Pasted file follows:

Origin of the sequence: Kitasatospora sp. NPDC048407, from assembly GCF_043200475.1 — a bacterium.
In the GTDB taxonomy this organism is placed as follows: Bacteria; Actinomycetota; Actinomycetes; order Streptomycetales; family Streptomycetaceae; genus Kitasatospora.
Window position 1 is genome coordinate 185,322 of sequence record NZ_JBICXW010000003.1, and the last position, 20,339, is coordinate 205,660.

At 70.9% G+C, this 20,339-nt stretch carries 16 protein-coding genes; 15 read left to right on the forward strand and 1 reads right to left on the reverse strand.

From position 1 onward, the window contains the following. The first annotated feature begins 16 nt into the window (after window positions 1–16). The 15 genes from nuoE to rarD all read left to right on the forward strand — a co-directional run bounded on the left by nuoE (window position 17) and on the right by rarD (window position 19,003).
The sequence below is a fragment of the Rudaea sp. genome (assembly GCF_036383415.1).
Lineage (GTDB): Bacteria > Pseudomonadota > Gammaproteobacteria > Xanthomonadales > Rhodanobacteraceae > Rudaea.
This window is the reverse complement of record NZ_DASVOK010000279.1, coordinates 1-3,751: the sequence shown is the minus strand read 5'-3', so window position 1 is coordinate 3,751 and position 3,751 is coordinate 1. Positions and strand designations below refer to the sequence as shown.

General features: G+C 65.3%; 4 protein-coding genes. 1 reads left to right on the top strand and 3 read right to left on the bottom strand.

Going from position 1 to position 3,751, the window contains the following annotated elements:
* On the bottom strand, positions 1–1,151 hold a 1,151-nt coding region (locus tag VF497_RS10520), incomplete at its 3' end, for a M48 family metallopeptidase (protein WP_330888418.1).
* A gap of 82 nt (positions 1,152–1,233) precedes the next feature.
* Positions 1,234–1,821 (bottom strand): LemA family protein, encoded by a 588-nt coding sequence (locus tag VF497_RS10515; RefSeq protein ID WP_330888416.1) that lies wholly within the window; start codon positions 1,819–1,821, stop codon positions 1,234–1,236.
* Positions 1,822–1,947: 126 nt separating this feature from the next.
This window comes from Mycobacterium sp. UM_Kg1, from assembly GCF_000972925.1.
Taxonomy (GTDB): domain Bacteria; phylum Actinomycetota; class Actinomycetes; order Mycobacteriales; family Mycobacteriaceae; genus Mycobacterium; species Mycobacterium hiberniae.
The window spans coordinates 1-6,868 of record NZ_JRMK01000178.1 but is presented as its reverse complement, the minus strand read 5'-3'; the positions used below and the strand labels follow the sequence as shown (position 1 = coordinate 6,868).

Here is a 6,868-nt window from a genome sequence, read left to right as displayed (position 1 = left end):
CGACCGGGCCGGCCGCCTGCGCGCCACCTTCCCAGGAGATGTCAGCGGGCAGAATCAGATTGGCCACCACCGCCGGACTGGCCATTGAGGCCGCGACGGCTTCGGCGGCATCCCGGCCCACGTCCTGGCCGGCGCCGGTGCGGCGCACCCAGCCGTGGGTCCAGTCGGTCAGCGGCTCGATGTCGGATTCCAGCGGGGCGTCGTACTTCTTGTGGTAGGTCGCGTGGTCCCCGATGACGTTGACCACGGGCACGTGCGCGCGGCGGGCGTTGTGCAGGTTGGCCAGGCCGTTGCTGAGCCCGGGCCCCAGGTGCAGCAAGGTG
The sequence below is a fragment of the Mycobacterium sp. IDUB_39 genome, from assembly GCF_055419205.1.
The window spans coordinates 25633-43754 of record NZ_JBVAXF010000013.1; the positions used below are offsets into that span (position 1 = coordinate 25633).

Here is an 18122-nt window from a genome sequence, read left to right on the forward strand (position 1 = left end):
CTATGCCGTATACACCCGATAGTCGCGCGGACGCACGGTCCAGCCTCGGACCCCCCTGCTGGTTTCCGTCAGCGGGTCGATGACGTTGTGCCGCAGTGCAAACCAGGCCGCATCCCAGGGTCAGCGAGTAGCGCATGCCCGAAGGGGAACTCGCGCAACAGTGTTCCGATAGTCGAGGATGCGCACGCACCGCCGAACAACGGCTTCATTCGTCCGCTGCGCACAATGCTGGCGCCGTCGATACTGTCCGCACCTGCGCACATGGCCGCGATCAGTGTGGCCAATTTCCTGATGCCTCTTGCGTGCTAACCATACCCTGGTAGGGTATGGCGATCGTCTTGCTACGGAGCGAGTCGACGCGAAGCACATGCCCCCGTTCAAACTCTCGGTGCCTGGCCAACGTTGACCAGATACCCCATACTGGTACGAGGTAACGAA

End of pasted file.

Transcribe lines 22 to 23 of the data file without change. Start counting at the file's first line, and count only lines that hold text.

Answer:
Here is an 18122-nt window from a genome sequence, read left to right on the forward strand (position 1 = left end):
CTATGCCGTATACACCCGATAGTCGCGCGGACGCACGGTCCAGCCTCGGACCCCCCTGCTGGTTTCCGTCAGCGGGTCGATGACGTTGTGCCGCAGTGCAAACCAGGCCGCATCCCAGGGTCAGCGAGTAGCGCATGCCCGAAGGGGAACTCGCGCAACAGTGTTCCGATAGTCGAGGATGCGCACGCACCGCCGAACAACGGCTTCATTCGTCCGCTGCGCACAATGCTGGCGCCGTCGATACTGTCCGCACCTGCGCACATGGCCGCGATCAGTGTGGCCAATTTCCTGATGCCTCTTGCGTGCTAACCATACCCTGGTAGGGTATGGCGATCGTCTTGCTACGGAGCGAGTCGACGCGAAGCACATGCCCCCGTTCAAACTCTCGGTGCCTGGCCAACGTTGACCAGATACCCCATACTGGTACGAGGTAACGAA